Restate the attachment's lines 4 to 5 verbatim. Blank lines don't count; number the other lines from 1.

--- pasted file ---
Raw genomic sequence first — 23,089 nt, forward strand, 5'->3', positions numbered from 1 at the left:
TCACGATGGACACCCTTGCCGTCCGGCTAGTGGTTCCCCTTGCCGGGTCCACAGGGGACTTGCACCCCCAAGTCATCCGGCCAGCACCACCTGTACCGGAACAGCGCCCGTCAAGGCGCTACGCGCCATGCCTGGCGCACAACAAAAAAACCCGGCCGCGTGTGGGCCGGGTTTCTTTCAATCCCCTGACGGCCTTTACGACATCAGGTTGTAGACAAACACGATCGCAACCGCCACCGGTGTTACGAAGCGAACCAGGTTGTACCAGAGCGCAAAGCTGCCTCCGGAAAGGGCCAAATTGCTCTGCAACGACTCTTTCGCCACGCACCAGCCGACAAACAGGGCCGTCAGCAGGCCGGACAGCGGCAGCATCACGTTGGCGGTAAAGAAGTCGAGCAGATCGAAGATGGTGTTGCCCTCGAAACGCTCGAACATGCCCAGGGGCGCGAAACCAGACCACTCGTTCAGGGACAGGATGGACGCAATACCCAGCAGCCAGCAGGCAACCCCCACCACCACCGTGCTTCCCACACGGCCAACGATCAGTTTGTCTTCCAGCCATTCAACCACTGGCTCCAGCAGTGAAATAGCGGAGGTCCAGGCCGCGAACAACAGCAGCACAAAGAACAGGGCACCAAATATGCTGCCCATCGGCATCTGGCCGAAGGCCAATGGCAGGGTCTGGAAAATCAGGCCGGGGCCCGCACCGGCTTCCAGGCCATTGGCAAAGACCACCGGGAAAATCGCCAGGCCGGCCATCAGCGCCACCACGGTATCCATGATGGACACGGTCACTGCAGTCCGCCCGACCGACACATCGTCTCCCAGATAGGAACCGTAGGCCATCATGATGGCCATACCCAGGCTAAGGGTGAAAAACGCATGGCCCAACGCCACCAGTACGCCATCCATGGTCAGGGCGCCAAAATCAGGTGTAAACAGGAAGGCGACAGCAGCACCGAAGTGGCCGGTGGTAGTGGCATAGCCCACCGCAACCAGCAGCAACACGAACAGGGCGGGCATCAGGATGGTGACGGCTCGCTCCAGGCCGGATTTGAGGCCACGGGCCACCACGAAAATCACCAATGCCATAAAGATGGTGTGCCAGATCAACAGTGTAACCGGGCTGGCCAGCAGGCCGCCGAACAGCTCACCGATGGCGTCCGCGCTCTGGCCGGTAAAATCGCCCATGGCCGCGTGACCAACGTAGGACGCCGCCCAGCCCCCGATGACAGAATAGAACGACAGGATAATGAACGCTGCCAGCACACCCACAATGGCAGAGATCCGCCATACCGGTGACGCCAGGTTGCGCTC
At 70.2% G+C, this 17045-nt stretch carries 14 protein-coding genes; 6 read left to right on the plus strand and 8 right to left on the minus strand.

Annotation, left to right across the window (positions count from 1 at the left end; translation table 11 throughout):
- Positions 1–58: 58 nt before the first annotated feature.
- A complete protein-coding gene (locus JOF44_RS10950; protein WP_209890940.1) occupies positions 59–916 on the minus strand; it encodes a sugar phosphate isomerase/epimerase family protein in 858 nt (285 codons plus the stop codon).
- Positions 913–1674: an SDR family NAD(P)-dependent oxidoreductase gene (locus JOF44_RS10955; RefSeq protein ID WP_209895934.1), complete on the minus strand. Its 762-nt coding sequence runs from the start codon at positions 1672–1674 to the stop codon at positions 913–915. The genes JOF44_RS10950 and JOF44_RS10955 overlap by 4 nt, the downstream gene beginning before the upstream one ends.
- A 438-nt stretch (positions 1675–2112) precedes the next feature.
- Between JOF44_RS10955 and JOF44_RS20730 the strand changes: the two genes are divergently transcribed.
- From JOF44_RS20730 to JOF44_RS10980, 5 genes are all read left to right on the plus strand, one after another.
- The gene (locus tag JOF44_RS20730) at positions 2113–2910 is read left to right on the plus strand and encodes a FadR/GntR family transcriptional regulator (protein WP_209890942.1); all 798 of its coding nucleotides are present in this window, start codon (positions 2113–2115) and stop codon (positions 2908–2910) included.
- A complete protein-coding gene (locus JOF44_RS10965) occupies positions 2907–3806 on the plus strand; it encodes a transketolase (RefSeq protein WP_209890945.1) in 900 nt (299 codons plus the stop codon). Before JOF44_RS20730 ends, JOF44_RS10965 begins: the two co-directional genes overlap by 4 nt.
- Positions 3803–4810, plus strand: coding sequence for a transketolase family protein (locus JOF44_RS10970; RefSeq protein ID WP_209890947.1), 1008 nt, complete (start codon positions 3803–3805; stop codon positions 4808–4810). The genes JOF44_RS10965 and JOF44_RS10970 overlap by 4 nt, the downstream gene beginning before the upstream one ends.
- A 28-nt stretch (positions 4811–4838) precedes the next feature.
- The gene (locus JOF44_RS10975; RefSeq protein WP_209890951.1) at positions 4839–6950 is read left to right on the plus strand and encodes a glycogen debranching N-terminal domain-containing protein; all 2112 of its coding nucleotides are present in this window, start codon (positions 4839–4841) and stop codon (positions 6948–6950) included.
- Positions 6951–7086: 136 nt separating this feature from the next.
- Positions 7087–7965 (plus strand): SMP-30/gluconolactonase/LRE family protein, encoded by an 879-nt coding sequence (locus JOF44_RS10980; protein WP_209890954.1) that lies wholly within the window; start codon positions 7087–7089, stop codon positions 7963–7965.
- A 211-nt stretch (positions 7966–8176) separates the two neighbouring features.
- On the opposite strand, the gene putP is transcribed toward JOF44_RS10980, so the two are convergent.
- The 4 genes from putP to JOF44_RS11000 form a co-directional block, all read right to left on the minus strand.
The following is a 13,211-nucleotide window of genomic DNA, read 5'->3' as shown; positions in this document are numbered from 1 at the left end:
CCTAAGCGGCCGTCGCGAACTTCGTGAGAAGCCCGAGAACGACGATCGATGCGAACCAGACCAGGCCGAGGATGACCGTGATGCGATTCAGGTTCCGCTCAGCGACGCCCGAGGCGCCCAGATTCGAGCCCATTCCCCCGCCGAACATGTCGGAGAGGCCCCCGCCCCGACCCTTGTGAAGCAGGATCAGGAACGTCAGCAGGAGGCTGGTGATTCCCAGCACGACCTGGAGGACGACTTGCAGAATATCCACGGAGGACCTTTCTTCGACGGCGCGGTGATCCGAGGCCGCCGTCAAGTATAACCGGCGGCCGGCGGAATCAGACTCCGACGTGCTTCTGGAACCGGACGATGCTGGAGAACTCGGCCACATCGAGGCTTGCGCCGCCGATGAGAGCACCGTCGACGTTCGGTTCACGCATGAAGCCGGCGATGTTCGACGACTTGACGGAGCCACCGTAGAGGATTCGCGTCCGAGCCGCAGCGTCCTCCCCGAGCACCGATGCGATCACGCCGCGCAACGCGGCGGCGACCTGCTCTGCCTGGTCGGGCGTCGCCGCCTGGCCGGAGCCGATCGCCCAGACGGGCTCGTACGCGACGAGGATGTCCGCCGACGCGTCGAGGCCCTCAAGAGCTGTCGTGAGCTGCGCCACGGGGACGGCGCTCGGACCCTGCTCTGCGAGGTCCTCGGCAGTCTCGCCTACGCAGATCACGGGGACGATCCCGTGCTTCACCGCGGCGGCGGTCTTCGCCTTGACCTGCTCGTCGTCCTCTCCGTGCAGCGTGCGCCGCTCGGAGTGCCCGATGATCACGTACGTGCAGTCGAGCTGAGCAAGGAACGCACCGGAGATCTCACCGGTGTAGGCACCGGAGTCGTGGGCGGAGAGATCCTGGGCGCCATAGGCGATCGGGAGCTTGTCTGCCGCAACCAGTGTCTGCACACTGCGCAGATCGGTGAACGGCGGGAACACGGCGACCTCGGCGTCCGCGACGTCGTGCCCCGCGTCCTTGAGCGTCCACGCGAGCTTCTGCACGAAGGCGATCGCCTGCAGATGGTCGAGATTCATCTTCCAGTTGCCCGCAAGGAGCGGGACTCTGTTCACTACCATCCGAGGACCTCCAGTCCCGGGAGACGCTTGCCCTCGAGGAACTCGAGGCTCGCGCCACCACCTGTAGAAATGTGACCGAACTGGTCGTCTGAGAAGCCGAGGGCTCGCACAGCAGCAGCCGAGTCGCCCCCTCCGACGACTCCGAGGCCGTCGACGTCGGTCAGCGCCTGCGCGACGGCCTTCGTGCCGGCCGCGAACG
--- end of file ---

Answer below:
Annotation, left to right across the window (positions count from 1 at the left end; translation table 11 throughout):
- Positions 1–58: 58 nt before the first annotated feature.